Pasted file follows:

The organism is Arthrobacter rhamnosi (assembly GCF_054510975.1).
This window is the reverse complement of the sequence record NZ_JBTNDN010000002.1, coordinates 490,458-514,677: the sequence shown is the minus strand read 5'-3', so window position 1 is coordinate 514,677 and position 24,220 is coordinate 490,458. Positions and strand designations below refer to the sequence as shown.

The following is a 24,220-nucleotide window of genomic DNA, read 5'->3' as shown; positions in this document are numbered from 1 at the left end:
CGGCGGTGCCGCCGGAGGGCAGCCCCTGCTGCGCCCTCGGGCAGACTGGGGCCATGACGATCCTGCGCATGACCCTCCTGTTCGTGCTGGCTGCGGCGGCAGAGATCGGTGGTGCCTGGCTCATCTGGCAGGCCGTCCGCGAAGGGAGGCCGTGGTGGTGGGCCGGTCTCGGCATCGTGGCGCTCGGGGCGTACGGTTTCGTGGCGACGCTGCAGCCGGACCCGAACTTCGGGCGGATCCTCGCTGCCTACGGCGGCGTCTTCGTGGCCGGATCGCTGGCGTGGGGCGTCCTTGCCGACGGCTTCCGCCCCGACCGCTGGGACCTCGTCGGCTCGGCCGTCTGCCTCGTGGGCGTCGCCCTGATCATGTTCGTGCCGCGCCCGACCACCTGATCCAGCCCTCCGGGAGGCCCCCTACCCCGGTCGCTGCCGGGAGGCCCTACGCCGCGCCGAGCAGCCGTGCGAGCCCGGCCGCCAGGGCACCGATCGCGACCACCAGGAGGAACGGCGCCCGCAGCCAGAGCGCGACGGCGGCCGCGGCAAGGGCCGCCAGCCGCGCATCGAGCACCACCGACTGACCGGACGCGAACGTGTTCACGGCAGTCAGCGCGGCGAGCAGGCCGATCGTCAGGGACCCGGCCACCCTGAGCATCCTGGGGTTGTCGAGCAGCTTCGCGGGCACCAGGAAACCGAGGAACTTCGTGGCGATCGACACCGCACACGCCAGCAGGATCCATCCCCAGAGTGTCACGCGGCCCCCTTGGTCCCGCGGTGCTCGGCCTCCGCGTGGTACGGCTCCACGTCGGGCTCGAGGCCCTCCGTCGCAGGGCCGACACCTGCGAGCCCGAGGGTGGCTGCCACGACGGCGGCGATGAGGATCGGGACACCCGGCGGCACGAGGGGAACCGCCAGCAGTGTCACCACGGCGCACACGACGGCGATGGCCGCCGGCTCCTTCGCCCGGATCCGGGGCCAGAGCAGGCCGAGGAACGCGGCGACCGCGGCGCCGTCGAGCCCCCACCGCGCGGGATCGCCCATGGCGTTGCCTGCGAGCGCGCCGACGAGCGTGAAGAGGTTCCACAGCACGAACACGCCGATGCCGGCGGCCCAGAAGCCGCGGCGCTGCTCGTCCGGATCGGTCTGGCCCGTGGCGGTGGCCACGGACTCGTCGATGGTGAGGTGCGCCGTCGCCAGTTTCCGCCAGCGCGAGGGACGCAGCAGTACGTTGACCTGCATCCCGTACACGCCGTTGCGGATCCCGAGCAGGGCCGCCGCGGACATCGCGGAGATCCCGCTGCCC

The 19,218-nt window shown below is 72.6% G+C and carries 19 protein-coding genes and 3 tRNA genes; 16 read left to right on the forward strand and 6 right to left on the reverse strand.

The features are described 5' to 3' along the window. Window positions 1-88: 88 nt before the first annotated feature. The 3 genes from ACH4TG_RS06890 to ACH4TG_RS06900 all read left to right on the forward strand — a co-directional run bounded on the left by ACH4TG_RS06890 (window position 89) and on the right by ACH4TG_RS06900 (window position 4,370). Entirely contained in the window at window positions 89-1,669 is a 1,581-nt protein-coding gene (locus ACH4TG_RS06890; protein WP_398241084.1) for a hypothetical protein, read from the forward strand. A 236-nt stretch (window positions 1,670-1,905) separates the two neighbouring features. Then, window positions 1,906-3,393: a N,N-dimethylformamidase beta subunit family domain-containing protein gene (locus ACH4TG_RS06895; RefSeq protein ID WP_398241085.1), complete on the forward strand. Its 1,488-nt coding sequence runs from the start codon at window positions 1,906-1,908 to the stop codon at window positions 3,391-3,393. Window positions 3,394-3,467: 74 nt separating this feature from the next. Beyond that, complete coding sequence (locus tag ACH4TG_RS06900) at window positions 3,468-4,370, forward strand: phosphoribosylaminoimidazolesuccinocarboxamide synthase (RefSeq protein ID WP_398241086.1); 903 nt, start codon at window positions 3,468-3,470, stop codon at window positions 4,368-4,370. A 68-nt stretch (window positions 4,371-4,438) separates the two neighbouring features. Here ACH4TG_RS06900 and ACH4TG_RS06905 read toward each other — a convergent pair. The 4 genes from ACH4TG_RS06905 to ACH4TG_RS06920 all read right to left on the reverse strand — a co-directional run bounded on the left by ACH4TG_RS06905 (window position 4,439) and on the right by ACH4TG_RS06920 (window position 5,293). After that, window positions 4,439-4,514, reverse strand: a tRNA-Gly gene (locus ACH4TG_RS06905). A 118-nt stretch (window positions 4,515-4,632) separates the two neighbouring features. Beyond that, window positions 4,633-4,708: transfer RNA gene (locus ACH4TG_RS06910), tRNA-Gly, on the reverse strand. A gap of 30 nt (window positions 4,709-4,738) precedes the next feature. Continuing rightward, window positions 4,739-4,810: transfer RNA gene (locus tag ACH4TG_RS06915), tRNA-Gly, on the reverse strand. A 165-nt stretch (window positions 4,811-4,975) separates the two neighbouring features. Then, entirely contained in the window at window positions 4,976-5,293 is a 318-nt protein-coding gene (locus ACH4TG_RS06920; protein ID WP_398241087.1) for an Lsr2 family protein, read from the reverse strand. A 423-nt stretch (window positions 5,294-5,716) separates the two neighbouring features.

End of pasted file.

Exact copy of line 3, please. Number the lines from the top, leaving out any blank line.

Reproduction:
The following is a 24,220-nucleotide window of genomic DNA, read 5'->3' as shown; positions in this document are numbered from 1 at the left end: